Melodias Del 40 Sonado a Melodias (2001) Guiro
Antonio Diaz Mena Eso Es Latin Jazz...Man (1963) Conga
Moneda Dura Cuando Duerme la Habana (2002) Saxophone
Michael Philip Mossman Orisha Suite (2003) Conga, Soloist
Chico O'Farrill Heart of a Legend (1999) Conga, Maracas
Los Originales Cuban Masters: Los Originales (2001) Percussion, Conga
Orquesta Melodias del 40 Sonado a Melodias (2001) Guiro
Patato, Changuito y... Ritmo Y Candela (1995) Conga
Duke Pearson Phantom (1968) Conga
Tito Puente Best of Tito Puente: El Rey del... (1949) Conga
Tito Puente Babarabatiri (1951) Musician
Tito Puente Cuban Carnival (1955) Percussion, Cuban Percussion
Tito Puente Puente in Percussion (1956) Performer
Tito Puente Mucho Cha Cha (1959) Bongos
Tito Puente Tambo (1960) Conga
Tito Puente/Bud



Thanks to the popularity of the Buena Vista Social Club on records and on film, Cuban music is enjoying a renaissance in the United States. Patato:The Legend of Cuban Percussion offers a 21st century audience the chance to meet one of the musicians who first made Cuban music such an important part of the American music scene in the mid-20th century. Now in his 70s and still going strong, Carlos "Patato" Valdes is considered one of the greatest conga players ever to tap the skins. He has played with most of the great figures in the Latin Jazz movement of the 1950s, including a lengthy stint with Herbie Mann's groundbreaking septet and multiple recordings with Tito Puente. Like Niccolo Paganini with the violin or Jimi Hendrix with the electric guitar, Patato revolutionized the way people hear his instrument. Patato invented a more easily tuned conga that became the standard for Latin Percussion, the most famous conga manufacturer. His melodic approach to the conga makes the drum sing, and his fingers seem as nimble today as they were in the days when he was playing with Arsenio Rodriguez in New York, helping to blaze the trail that led to the musical style known as salsa. This album features recordings made in the 1990s with some of Patato's many musical godchildren.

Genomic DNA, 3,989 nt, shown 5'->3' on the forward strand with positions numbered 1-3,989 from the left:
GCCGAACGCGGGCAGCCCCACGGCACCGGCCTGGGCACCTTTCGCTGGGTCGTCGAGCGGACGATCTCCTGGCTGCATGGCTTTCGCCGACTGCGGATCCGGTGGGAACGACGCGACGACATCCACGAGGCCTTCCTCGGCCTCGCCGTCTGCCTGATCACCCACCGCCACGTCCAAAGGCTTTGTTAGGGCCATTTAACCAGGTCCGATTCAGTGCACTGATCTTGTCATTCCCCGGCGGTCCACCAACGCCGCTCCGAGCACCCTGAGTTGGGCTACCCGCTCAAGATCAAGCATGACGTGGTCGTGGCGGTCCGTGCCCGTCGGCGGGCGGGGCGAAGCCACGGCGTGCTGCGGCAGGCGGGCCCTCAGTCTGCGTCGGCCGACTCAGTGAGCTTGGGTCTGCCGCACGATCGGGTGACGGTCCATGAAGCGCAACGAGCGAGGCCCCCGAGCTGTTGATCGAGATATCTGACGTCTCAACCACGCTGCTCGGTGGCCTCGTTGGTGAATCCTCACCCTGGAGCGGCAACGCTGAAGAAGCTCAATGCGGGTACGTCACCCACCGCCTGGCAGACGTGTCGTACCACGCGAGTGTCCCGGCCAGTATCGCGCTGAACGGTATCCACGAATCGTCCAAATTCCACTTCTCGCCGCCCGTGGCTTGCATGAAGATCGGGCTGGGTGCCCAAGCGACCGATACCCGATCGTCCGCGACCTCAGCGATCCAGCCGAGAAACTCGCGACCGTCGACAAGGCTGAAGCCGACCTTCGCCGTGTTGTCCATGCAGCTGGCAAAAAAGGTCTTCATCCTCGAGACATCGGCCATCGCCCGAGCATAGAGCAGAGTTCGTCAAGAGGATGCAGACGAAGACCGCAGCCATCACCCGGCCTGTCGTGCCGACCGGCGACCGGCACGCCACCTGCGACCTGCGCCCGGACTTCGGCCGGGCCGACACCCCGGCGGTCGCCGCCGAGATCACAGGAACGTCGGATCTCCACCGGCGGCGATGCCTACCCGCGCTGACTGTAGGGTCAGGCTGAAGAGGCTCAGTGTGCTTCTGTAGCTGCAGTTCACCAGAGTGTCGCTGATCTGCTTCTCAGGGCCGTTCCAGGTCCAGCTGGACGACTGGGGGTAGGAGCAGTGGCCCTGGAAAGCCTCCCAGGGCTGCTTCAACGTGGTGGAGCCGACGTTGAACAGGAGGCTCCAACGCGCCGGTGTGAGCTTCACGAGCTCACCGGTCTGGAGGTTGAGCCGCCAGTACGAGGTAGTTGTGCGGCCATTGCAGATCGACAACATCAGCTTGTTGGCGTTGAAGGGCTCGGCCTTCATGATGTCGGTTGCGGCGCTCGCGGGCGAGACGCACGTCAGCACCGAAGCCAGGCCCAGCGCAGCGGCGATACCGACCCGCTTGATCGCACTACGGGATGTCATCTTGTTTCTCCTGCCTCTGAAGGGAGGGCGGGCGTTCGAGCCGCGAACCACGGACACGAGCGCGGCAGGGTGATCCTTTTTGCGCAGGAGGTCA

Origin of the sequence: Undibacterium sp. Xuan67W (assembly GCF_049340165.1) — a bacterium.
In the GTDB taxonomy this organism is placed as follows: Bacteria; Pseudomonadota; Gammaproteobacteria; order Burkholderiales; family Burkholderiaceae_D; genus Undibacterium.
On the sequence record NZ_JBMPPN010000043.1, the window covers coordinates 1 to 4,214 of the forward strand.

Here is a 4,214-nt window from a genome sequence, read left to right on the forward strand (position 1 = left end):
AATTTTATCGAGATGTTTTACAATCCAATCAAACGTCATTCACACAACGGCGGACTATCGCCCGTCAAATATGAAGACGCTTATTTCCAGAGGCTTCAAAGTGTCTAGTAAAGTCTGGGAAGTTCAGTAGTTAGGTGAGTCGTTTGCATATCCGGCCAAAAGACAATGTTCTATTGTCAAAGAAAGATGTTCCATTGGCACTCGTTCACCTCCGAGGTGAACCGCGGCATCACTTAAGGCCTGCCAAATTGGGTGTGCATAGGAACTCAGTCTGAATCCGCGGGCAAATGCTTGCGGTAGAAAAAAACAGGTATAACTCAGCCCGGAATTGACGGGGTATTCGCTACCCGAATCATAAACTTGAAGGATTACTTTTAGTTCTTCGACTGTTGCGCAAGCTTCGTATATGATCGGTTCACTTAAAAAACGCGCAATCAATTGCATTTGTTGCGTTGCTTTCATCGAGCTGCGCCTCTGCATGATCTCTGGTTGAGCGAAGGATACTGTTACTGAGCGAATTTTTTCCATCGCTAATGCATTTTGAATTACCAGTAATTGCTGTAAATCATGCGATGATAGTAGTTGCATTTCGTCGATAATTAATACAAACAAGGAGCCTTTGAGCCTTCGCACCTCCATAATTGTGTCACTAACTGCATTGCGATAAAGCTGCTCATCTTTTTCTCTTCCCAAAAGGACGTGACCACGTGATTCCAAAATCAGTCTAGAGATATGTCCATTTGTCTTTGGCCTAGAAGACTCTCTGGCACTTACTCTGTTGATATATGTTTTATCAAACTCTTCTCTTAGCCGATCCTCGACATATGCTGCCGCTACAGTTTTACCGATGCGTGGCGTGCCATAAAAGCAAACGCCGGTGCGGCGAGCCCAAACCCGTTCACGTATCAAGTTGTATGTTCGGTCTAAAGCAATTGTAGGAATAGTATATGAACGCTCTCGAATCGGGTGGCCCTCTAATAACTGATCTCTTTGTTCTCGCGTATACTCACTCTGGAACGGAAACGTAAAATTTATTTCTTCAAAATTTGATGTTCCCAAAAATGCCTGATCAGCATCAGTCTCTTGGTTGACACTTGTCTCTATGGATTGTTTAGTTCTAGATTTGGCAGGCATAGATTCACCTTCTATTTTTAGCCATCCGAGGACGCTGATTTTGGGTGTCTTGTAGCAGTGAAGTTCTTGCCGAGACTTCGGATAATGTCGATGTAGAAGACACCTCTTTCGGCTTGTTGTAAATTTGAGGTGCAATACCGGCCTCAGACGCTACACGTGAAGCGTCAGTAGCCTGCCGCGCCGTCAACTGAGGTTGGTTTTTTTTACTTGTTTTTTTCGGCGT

Virtually any percussionist who's played salsa, or Cuban son, or Latin jazz in the past thirty years owes a debt to Patato. Here, musicians like Orestes Vilato and Jose Luis "Changuito" Quintana (the former drummer of the Cuban supergroup Los Van Van who defined the "songo" rhythm) join Patato. But the album is full of surprises too: West African singer Samba Mapangala and kora player Abdou M'Boup join an impressive roster of guest musicians. The result is a collection that explores musical connections between generations and between continents. Part jazz, part world music, part son, Patato: The Legend of Cuban Percussion features cool flutes, hot salsa horn choirs, heavenly vocals, and a deep, relentless groove.